Folding into DrawTarget enables optimizations for backends like CoreGraphics where we can emit the path into the underlying context and the final Path object can temporarily point back to the context and say "I'm the current path in that context", thus avoiding having to copy the path out of the context if we don't start building a new path until the Path wrapper is destroyed.

Bas I absolutely disagree here. I think this is a very bad idea, we should do something like Direct2D does with GeometrySinks (much like your pathbuilder suggestion). It makes for a better API and allows easier asynchronous path creation and such things going forward. I agree it allows a limited optimization for coregraphics but I think it's bad practice to make a poor API decision in order to adapt to another poor API choice.

In my code that I'm working on for Tessellation I've got an API 'kind of' like what I'd want to do ( I'd also expose a SetTransform on the pathbuilder, so that transformation of the points can occur while the path is written easily, without the need to do another O(n) pass to perform transformation.

I'm also not sure I agree on the general light weight stack based wrapper ideas. Although I do agree that it's nice to avoid a heap allocation. On the other hand heap allocations are pretty cheap (at least on windows, I've never tried on other platforms but I'm assuming its the same), and if you look at how many of them for example the STL classes generally execute internally with excellent performance characteristics, I doubt it's going to matter much since we won't be creating -that- many paths. Having these refcounted also gives the advantage of easily allowing us to move ownership between threads when we work on backends that implement concurrency for certain operations. Without having to use obscure methods to link these path wrappers to actual path objects.

The bottom line is except for some small modifications (for example allowing the transform to be set on the pathbuilder to avoid a needless iteration when transforming a set of coordinates in user space, while at the same time avoiding the need for the API user to 'pre-transform'), I think the ID2D1Geometry model is much more solid than the one proposed here.

Matt I believe on Mac we wanted to look at using GL for content rendering in the future. Regardless of if this is using cairo-gl, or our own implementation, basing our API decisions on what Quartz does seems unnecessary.


Bas: I don't think we need separate clip objects at all. A general path should suffice, I do agree rectangular clips are a common case. So perhaps much like D2D we should allow push/popping rectangular clips as well (again like D2D, see my comments in the DrawTarget section).

Logically a Clip is the intersection of zero or more device-space paths, but we should special-case rectangular Clips since they're very common.

We treat Clips in a similar way to Paths: lightweight, not-heap-allocated wrappers around platform object pointers. Clips are immutable once created. (You can however overwrite one Clip value with another.)

Clips are not refcounted. They are regular C++ values (can be stack-allocated). As for Paths, they are replaced with backend-specific subclasses via placement new, so subclasses can't add fields. Direct assignment between Clip objects is allowed.

Clips can only be used with a DrawTarget using the same backend type.

class Clip {
  Clip(const Clip& aClip) { aClip.CopyTo(this); }
  BackendType Backend() { return mBackend; }
  virtual ~Clip() {}

  // These methods are non-pure-virtual just so we can instantiate an empty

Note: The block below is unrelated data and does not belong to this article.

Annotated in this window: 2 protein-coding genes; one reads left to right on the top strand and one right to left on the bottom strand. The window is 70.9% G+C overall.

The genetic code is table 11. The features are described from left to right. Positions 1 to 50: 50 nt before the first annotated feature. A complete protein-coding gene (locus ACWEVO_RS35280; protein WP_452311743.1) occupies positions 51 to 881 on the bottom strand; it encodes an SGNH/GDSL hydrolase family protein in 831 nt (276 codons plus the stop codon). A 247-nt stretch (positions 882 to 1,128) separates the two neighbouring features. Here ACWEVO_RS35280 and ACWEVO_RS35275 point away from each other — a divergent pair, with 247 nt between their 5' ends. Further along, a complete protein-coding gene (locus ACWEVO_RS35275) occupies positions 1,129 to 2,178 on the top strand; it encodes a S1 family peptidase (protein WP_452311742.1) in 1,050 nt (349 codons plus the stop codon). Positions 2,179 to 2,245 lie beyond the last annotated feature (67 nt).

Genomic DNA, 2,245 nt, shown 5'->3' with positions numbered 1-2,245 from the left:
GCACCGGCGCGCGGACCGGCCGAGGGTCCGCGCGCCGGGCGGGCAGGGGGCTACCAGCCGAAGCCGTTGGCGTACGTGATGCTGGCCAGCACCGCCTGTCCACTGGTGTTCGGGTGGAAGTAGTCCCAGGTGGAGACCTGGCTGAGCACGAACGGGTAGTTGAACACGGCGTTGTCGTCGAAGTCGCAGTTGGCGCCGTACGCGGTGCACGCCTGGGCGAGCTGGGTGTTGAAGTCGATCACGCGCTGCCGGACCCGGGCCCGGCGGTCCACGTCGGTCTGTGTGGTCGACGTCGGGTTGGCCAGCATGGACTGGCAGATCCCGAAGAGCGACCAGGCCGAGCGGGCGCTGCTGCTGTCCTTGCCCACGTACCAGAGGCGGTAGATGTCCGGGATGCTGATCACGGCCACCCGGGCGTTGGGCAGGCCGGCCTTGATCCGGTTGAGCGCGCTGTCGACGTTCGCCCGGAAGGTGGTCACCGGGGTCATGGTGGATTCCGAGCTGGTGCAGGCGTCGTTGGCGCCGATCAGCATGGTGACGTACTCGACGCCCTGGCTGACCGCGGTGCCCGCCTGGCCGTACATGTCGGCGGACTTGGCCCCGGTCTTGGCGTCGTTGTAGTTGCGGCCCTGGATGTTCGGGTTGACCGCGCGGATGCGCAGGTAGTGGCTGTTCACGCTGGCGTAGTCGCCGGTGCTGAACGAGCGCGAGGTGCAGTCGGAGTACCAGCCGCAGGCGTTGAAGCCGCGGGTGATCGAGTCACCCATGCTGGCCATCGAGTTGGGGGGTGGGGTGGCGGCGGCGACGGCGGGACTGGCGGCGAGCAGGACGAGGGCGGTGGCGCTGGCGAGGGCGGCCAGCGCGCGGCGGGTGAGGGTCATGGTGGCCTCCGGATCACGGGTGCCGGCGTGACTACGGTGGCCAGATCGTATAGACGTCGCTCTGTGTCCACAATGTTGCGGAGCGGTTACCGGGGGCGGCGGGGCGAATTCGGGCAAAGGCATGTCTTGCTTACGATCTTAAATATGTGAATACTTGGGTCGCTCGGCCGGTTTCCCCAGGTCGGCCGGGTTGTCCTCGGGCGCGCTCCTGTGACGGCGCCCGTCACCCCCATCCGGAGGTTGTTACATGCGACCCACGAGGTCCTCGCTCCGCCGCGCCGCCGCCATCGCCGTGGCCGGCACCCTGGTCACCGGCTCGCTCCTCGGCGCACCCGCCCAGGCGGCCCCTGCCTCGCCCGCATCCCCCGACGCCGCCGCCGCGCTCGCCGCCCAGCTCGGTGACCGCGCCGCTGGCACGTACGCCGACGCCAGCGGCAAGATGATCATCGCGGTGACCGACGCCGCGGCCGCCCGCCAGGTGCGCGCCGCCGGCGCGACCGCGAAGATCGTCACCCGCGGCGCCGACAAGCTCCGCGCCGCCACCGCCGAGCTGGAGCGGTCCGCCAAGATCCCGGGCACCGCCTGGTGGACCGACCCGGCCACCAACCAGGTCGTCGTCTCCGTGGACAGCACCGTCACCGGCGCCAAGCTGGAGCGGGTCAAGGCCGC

// Clip object to be overwritten later.
  virtual void CombineWith(const Matrix& aCTM, const Rect& aRect, Clip* aDest) const { assert(false); }
  // Path must have matching backend type
  virtual void CombineWith(const Matrix& aCTM, const Path& aPath, Clip* aDest) const { assert(false); }
  virtual Rect GetExtents() { assert(false); }
  // CopyTo uses placement new to set aDest to the right implementation class.
  // Note that if the underlying mPrivatePtr data is refcounted, copying
  // it is just an addref.
  virtual void CopyTo(Clip* aClip) const { assert(false); }
  Clip& operator=(const Clip& aClip) { aClip.CopyTo(this); return *this; }

  // Rectangular clips can just store a rect here and use null mPrivate.
  Rect mRect;
  BackendType mBackend : 8;
  uint32_t mPrivateFlags : 24;
  // Represents intersection of clip paths; can be null if this is just a rect.
  // The overall clip area is the intersection of the paths, intersected with mRect
  void* mPrivate;


The goal here is to be able to quickly stack-allocate patterns which are colors and SourceBuffers, but also to be able to cache backend-specific objects for the pattern. So these are not refcounted, are regular C++ values, and can be stack-allocated. But Pattern subclass objects can be different sizes so direct assignment between different kinds of patterns is not allowed. We do not use the placement new trick to change a Pattern to an implementation class.

Bas: Hrm, I'm not sure we need to quickly stack allocate these. I think it's better to make the objects lightweight and just use 'real' pattern objects since particular for our own hardware backend a lot will go in here. For colors we should probably just cache a bunch and make them easily accessible (much like GDI stock objects), or perhaps even include a full 'maskcolor' in the CompositionOp (we could then blend 'alpha' into that color), and treat NULL as a fully white source. Specifying no pattern with a none-white mask color would then automatically behave as a 'color' pattern, and this would for example map fairly well on what shaders do internally. Just thinking out loud here though. We also probably want radial/linear gradient patterns separately, and maybe factor out gradient stops like D2D does, although I'm not sure there's much value in the latter.

Patterns can only be used with a DrawTarget using the same backend type.

enum PatternType { COLOR, BUFFER, GRADIENT };

class Pattern {
  virtual ~Pattern() {}
  PatternType Type() { return mType; }
  BackendType Backend() { return mBackend; }

  typedef (* PrivateDestructor)(Pattern* aPattern);

  Pattern(PatternType aType) : mType(aType), mPrivate(NULL) {}